This is an obsure but alarming article. I had to read it twice to figure what it was saying: that it is a crime to advocate boycotting Israeli products in France. A man has been fined €1000 for organising a boycott of Israeli products; and the French appeals court and Council of Europe's European Court of Human Rights upheld this.
Since when is advocating a boycott of any country's products, punishible by law in any legal scope of Western civilised countries? I thought that's what civilised nations do - impose a trade embargo when rogue nations refuse to abide by international law. What about the trade embargo on Cuba for decades?
How can it be illegal for a citizen to refuse to buy a product if the producers are acting unethically? How can it be illegal to encourage other like minded citizens to do the same? Have we lost freedom to speak and meet politically also?
Boycott is the ultimate non-violent protest available to people to curb injustices they see but cannot directly change. They simply say, we will not purchase a product that has been made with child labour, in a sweat shop, or manufactured in a ecologically toxic manner, etc. But it is illegal in France to boycott the products of Israel who has committed unspeakable war crimes in Palestine and Gaza (among other places)? What is wrong with this picture?
To starve the beast into cooperation or compliance by doing nothing (except talking with other people) is the only power of passive resistance to tyrannical conditions available to people to influence government or the free market conditions.
I whole heartedly disagree with this ruling and the French people may also. The French don't like being pushed around for too long...they have a long fuse with a big bang at the end of it (see French Revolution). Or more recently, Michelin workers in France lock up management or French workers threaten to blow up factory.
Well if Author Naomi Klein Calls for Boycott of Israel, I am with her. The rest of Europe will probably be next in enjoying the new found powers of the EU of the Lisbon Treaty to homogenise the behaviour of its citizens. (Look out Brits - your government is almost midevil now anyway.)
Kudos to the Czech government for having been the only dissenting voice in the ECHR. Czechs must be made of marvelous stuff.
are unlawful discrimination
Israel finally won one last week in an international human rights court.
On Thursday, the Council of Europe's European Court of Human Rights upheld a French ruling that it was illegal and discriminatory to boycott Israeli goods, and that making it illegal to call for a boycott of Israeli goods did not constitute a violation of one's freedom of expression.
The Council of Europe is based in Strasbourg, has some 47 member states and is independent of the European Union. The court is made up of one judge from each member state, and the rulings of the court carry moral weight throughout Europe.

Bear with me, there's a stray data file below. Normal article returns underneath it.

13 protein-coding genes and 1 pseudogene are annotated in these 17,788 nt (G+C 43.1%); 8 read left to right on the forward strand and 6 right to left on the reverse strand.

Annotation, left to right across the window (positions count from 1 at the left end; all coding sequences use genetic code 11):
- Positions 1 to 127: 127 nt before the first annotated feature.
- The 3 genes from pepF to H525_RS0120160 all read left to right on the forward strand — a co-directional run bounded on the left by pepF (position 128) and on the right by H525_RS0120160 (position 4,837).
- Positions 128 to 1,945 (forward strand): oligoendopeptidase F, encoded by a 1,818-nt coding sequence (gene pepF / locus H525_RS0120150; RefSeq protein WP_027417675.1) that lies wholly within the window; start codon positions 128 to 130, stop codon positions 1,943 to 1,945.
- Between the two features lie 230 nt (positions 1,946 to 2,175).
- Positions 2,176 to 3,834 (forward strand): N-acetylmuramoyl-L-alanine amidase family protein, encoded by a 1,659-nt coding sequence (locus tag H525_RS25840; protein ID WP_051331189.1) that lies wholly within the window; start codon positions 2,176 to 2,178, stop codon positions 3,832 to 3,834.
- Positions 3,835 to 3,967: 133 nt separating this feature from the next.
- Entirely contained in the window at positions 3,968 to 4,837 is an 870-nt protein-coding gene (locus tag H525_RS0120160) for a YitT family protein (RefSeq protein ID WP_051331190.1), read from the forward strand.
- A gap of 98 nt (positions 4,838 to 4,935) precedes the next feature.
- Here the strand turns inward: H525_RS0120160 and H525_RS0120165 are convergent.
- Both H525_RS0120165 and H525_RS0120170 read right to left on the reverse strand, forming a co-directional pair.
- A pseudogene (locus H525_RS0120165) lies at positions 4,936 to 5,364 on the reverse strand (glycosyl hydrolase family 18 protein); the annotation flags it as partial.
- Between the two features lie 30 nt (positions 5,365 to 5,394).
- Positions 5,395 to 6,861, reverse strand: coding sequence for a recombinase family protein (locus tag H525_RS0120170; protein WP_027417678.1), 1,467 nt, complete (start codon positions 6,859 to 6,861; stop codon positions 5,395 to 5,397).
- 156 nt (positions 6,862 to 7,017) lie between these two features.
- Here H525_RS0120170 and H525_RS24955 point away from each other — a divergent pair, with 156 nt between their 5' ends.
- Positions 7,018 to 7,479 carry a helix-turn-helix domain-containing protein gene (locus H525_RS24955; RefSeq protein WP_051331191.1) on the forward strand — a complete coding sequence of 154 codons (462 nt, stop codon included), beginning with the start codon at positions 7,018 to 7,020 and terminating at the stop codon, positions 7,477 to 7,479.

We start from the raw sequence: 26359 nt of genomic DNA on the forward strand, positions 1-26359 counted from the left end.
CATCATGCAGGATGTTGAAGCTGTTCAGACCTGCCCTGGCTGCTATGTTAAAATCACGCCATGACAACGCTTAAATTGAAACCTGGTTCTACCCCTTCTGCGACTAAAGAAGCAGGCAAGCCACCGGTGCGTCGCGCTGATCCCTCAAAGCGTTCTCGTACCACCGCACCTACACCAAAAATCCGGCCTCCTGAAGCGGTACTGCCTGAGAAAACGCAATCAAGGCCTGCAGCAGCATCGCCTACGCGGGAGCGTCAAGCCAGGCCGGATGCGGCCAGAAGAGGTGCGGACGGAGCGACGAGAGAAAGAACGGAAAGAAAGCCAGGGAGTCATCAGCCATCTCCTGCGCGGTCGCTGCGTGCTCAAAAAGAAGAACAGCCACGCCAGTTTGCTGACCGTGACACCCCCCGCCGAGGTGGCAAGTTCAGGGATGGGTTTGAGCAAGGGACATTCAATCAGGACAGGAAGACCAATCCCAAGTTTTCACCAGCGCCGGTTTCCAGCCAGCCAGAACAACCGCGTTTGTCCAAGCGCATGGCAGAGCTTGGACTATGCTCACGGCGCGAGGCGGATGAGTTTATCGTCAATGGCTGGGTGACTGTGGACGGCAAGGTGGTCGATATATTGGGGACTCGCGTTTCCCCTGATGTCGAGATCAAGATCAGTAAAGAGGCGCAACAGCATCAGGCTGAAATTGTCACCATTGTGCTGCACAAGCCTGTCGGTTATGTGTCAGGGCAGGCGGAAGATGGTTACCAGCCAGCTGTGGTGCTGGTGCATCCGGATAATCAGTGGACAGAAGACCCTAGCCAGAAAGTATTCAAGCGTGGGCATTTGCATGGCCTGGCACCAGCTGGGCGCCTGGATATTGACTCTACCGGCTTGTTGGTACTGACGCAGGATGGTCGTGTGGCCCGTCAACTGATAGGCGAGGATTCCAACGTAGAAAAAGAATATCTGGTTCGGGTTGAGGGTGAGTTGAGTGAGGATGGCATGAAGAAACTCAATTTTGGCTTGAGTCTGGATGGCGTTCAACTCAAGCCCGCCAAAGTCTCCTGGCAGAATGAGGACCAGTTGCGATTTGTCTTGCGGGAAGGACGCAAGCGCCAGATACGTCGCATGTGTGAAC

On Thursday the court ruled by a vote of 6-1 that the French court did not violate the freedom of expression of the Communist mayor of the small French town of Seclin, Jean-Claude Fernand Willem, who in October 2002 announced at a town hall meeting that he intended to call on the municipality to boycott Israeli products.
Jews in the region filed a complaint with the public prosecutor, who decided to prosecute Willem for "provoking discrimination on national, racial and religious grounds." Willem was first acquitted by the Lille Criminal Court, but that decision was overturned on appeal in September 2003 and he was fined €1,000.
His appeal to a higher French court was unsuccessful, and as a result he petitioned the European Court of Human rights in March 2005, saying his call for a boycott of Israeli products was part of a legitimate political debate, and that his freedom of expression had been violated.
The court, made up of judges from Denmark, France, Germany, Liechtenstein, Monaco, Macedonia and the Czech Republic ruled that interference with the former mayor's freedom of expression was needed to protect the rights of Israeli producers.
According to a statement issued by the court on Thursday, the court held the view that Willem was not convicted for his political opinions, "but for inciting the commission of a discriminatory, and therefore punishable, act. The Court further noted that, under French law, the applicant was not entitled to take the place of the governmental authorities by declaring an embargo on products from a foreign country, and moreover that the penalty imposed on him had been relatively moderate."
The one dissenting opinion was written by the Czech judge.
Foreign Ministry spokesman Yigal Palmor hailed the ruling Sunday, saying it provided important ammunition for those challenging on legal grounds calls frequently heard in Europe for a boycott of Israeli products, as well as calls for a boycott of Israeli academia.
"It is now clear that in every country in Europe there is a precedent for calling boycotts of Israeli goods a violation of the law," Palmor said. "This is an important precedent, one that says very clearly that boycott calls are discriminatory. We hope this will help us push back against all the calls for boycotts of Israeli goods."